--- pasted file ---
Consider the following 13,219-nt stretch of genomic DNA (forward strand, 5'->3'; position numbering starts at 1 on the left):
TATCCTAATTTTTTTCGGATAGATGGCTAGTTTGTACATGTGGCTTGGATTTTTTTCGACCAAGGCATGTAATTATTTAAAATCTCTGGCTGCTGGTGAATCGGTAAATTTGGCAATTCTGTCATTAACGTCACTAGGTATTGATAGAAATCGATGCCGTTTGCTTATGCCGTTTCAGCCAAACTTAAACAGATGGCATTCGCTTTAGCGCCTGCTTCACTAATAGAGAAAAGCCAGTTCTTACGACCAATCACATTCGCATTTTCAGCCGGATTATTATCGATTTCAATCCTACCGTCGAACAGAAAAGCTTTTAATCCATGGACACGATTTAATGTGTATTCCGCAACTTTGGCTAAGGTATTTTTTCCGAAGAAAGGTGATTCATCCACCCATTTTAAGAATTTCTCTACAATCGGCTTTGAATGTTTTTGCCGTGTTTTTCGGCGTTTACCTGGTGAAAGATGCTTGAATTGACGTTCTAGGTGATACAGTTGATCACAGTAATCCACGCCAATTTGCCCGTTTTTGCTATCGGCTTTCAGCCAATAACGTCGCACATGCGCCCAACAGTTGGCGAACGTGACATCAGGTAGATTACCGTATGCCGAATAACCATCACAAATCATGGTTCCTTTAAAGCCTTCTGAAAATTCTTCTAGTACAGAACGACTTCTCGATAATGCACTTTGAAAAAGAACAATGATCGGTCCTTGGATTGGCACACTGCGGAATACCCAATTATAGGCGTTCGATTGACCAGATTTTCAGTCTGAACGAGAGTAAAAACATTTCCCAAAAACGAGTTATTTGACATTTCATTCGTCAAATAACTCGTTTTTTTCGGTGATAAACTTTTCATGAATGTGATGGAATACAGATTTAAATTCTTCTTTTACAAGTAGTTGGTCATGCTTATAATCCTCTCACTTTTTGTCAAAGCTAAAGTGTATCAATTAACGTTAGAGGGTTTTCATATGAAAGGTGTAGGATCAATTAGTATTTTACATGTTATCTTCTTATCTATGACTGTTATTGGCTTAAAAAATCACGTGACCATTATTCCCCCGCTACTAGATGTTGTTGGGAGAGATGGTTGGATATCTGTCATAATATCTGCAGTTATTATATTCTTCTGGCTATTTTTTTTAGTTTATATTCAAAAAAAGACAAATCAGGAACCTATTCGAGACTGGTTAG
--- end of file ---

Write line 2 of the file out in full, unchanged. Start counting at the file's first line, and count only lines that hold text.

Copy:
TATCCTAATTTTTTTCGGATAGATGGCTAGTTTGTACATGTGGCTTGGATTTTTTTCGACCAAGGCATGTAATTATTTAAAATCTCTGGCTGCTGGTGAATCGGTAAATTTGGCAATTCTGTCATTAACGTCACTAGGTATTGATAGAAATCGATGCCGTTTGCTTATGCCGTTTCAGCCAAACTTAAACAGATGGCATTCGCTTTAGCGCCTGCTTCACTAATAGAGAAAAGCCAGTTCTTACGACCAATCACATTCGCATTTTCAGCCGGATTATTATCGATTTCAATCCTACCGTCGAACAGAAAAGCTTTTAATCCATGGACACGATTTAATGTGTATTCCGCAACTTTGGCTAAGGTATTTTTTCCGAAGAAAGGTGATTCATCCACCCATTTTAAGAATTTCTCTACAATCGGCTTTGAATGTTTTTGCCGTGTTTTTCGGCGTTTACCTGGTGAAAGATGCTTGAATTGACGTTCTAGGTGATACAGTTGATCACAGTAATCCACGCCAATTTGCCCGTTTTTGCTATCGGCTTTCAGCCAATAACGTCGCACATGCGCCCAACAGTTGGCGAACGTGACATCAGGTAGATTACCGTATGCCGAATAACCATCACAAATCATGGTTCCTTTAAAGCCTTCTGAAAATTCTTCTAGTACAGAACGACTTCTCGATAATGCACTTTGAAAAAGAACAATGATCGGTCCTTGGATTGGCACACTGCGGAATACCCAATTATAGGCGTTCGATTGACCAGATTTTCAGTCTGAACGAGAGTAAAAACATTTCCCAAAAACGAGTTATTTGACATTTCATTCGTCAAATAACTCGTTTTTTTCGGTGATAAACTTTTCATGAATGTGATGGAATACAGATTTAAATTCTTCTTTTACAAGTAGTTGGTCATGCTTATAATCCTCTCACTTTTTGTCAAAGCTAAAGTGTATCAATTAACGTTAGAGGGTTTTCATATGAAAGGTGTAGGATCAATTAGTATTTTACATGTTATCTTCTTATCTATGACTGTTATTGGCTTAAAAAATCACGTGACCATTATTCCCCCGCTACTAGATGTTGTTGGGAGAGATGGTTGGATATCTGTCATAATATCTGCAGTTATTATATTCTTCTGGCTATTTTTTTTAGTTTATATTCAAAAAAAGACAAATCAGGAACCTATTCGAGACTGGTTAG